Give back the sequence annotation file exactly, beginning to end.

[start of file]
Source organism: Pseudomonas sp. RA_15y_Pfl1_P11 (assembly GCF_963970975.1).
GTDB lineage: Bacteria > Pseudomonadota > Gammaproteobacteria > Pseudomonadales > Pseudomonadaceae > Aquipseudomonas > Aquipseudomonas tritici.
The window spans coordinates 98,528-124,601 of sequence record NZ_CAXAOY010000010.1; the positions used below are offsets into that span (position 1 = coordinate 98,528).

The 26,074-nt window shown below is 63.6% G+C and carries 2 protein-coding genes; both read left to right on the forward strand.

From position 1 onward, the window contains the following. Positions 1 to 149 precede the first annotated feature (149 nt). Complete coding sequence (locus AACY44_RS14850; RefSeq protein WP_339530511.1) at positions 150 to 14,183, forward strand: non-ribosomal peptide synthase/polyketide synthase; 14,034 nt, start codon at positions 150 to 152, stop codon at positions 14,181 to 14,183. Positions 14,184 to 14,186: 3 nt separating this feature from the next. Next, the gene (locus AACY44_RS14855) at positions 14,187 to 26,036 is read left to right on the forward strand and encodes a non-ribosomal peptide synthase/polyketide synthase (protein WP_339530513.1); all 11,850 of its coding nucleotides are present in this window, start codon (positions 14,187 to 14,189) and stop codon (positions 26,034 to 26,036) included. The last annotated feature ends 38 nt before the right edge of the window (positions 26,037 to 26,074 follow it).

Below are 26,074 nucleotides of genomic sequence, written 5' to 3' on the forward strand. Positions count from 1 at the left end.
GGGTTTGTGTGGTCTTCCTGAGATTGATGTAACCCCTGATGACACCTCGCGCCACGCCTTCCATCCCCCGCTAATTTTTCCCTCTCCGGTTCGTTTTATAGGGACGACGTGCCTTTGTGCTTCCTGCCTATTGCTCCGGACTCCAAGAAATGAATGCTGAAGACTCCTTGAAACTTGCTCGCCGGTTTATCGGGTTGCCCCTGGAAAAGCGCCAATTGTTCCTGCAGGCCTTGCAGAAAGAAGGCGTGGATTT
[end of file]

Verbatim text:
Source organism: Pseudomonas sp. RA_15y_Pfl1_P11 (assembly GCF_963970975.1).
GTDB lineage: Bacteria > Pseudomonadota > Gammaproteobacteria > Pseudomonadales > Pseudomonadaceae > Aquipseudomonas > Aquipseudomonas tritici.
The window spans coordinates 98,528-124,601 of sequence record NZ_CAXAOY010000010.1; the positions used below are offsets into that span (position 1 = coordinate 98,528).

The 26,074-nt window shown below is 63.6% G+C and carries 2 protein-coding genes; both read left to right on the forward strand.

From position 1 onward, the window contains the following. Positions 1 to 149 precede the first annotated feature (149 nt). Complete coding sequence (locus AACY44_RS14850; RefSeq protein WP_339530511.1) at positions 150 to 14,183, forward strand: non-ribosomal peptide synthase/polyketide synthase; 14,034 nt, start codon at positions 150 to 152, stop codon at positions 14,181 to 14,183. Positions 14,184 to 14,186: 3 nt separating this feature from the next. Next, the gene (locus AACY44_RS14855) at positions 14,187 to 26,036 is read left to right on the forward strand and encodes a non-ribosomal peptide synthase/polyketide synthase (protein WP_339530513.1); all 11,850 of its coding nucleotides are present in this window, start codon (positions 14,187 to 14,189) and stop codon (positions 26,034 to 26,036) included. The last annotated feature ends 38 nt before the right edge of the window (positions 26,037 to 26,074 follow it).

Below are 26,074 nucleotides of genomic sequence, written 5' to 3' on the forward strand. Positions count from 1 at the left end.
GGGTTTGTGTGGTCTTCCTGAGATTGATGTAACCCCTGATGACACCTCGCGCCACGCCTTCCATCCCCCGCTAATTTTTCCCTCTCCGGTTCGTTTTATAGGGACGACGTGCCTTTGTGCTTCCTGCCTATTGCTCCGGACTCCAAGAAATGAATGCTGAAGACTCCTTGAAACTTGCTCGCCGGTTTATCGGGTTGCCCCTGGAAAAGCGCCAATTGTTCCTGCAGGCCTTGCAGAAAGAAGGCGTGGATTT